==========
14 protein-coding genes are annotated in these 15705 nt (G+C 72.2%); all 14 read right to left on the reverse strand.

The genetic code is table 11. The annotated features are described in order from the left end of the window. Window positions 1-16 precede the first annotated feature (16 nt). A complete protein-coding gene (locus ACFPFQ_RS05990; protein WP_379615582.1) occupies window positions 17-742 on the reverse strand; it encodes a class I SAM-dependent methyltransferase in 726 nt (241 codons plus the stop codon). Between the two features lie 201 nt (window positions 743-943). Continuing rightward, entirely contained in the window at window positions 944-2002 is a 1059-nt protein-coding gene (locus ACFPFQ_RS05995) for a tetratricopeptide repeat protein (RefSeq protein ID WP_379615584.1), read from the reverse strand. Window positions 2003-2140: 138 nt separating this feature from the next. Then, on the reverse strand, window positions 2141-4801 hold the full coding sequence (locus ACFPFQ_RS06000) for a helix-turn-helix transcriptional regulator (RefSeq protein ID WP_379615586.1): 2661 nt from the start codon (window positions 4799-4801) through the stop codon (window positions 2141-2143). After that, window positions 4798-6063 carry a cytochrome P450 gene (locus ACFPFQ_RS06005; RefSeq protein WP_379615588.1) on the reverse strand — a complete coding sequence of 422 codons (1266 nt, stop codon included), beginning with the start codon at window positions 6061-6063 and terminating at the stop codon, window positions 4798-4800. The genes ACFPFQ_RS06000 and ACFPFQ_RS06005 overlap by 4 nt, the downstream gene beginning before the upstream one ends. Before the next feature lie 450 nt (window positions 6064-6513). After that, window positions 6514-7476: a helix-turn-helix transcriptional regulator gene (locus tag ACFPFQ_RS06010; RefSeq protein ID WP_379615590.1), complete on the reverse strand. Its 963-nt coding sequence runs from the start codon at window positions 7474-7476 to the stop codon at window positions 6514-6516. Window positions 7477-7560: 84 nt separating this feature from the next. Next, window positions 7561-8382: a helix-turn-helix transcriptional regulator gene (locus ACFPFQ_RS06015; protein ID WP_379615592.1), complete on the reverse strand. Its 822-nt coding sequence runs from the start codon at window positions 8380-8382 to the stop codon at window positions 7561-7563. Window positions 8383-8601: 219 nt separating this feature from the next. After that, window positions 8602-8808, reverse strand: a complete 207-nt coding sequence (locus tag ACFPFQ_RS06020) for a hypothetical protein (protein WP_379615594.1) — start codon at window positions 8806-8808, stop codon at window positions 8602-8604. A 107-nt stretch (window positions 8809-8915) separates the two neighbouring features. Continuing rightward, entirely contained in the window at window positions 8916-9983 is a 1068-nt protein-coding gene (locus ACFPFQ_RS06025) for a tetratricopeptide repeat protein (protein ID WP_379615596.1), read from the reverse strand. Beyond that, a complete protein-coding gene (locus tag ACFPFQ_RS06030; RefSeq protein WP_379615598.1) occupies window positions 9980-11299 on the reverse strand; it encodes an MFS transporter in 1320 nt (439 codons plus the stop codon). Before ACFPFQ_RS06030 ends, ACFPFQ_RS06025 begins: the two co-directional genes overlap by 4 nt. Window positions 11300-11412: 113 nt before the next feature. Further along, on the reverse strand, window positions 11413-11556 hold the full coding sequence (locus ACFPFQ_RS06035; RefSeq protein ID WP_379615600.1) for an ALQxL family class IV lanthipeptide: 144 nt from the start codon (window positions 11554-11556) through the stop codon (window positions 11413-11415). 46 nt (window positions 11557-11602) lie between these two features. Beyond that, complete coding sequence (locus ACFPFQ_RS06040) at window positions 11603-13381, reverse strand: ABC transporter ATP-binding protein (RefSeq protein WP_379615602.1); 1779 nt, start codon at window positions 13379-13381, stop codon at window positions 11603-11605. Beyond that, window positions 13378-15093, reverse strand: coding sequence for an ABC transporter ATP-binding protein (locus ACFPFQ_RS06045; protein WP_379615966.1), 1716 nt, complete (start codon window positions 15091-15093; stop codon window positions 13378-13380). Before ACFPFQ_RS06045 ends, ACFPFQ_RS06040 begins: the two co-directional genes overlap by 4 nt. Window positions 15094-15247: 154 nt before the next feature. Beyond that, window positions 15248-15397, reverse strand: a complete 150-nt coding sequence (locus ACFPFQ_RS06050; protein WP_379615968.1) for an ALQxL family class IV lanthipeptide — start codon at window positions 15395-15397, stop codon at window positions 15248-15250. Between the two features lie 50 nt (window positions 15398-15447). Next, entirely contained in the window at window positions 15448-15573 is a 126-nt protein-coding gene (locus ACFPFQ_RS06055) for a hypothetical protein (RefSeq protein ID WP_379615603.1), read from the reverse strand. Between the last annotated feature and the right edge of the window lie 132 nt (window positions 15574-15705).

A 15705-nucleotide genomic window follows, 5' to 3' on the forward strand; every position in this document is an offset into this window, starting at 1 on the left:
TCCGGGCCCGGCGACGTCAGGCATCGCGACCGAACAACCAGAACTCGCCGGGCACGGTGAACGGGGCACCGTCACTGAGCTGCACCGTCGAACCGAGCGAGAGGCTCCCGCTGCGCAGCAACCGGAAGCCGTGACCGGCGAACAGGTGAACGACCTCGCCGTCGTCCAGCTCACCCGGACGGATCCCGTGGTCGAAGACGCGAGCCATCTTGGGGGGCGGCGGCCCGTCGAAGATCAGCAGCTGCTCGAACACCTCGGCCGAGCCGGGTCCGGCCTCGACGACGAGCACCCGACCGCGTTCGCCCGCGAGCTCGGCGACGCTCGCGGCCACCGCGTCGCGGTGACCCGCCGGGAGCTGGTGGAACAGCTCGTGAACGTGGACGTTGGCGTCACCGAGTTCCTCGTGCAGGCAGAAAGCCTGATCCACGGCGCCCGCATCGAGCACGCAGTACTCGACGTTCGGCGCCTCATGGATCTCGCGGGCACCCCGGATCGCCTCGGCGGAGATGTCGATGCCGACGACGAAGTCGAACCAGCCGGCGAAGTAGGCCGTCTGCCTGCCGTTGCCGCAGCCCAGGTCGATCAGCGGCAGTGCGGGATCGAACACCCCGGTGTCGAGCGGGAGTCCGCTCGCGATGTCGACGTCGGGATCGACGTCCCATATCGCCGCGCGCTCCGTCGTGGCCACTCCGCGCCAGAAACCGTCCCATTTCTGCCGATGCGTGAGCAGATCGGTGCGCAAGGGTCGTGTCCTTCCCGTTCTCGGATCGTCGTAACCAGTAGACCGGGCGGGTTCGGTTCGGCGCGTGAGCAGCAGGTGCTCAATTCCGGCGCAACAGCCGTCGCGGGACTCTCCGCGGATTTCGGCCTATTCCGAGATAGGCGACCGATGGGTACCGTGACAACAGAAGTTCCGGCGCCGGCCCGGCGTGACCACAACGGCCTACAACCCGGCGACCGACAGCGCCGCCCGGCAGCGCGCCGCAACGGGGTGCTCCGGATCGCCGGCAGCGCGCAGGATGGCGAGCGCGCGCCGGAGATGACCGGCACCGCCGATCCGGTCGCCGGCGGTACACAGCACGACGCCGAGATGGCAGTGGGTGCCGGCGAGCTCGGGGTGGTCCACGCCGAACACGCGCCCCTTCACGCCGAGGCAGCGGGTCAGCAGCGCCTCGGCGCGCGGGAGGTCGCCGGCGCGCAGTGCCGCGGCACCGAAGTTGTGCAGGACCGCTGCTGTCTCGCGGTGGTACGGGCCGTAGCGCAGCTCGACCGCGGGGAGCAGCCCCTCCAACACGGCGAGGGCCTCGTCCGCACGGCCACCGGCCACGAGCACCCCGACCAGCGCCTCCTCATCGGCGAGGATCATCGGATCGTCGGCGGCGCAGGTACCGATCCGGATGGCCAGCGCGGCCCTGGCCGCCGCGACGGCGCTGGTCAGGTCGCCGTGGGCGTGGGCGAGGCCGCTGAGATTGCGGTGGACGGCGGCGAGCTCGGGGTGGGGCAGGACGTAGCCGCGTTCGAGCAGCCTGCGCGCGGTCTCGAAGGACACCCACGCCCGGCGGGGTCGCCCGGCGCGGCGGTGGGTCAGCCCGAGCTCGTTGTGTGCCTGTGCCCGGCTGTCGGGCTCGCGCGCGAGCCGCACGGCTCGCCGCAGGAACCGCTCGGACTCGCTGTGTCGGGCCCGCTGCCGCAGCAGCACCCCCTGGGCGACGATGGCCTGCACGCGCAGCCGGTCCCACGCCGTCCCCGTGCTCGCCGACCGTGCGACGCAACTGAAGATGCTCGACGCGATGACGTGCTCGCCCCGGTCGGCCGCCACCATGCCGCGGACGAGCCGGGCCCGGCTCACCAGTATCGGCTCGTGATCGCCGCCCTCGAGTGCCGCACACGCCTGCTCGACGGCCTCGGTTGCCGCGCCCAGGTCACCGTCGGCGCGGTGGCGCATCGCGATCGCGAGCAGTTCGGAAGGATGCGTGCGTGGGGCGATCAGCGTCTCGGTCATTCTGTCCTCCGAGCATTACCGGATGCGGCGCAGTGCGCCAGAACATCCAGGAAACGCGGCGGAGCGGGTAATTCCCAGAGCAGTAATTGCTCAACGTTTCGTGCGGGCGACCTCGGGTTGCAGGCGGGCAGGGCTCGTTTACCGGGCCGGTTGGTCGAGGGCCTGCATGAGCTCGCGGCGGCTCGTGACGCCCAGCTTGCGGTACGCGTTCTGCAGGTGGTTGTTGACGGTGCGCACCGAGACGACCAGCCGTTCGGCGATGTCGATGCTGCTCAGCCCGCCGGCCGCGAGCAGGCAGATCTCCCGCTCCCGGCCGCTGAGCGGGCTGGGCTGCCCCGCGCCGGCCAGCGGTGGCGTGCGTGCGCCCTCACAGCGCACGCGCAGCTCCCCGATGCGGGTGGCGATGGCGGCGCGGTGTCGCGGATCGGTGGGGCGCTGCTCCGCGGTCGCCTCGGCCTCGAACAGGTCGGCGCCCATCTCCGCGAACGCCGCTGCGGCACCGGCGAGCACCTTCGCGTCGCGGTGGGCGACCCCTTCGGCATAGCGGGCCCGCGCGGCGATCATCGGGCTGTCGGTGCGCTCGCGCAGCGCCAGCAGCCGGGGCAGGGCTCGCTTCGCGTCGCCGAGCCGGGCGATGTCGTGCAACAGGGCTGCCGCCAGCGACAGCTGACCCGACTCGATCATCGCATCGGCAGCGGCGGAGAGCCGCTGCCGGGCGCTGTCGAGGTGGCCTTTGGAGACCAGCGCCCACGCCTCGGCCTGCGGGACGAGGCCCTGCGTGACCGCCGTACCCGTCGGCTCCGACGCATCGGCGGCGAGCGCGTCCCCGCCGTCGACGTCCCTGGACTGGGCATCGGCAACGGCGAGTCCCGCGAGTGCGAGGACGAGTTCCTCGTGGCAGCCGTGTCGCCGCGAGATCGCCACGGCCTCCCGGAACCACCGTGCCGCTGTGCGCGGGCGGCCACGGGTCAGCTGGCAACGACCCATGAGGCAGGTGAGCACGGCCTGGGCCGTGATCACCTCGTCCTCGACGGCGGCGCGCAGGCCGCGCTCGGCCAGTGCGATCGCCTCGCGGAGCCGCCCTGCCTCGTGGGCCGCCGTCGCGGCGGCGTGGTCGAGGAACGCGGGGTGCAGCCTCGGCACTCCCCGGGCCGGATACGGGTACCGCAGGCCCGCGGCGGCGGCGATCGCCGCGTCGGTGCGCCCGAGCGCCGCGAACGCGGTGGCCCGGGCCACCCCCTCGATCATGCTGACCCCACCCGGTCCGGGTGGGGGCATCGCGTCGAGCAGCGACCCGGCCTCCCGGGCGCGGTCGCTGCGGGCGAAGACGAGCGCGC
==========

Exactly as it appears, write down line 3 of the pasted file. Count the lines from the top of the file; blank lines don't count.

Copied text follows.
A 15705-nucleotide genomic window follows, 5' to 3' on the forward strand; every position in this document is an offset into this window, starting at 1 on the left: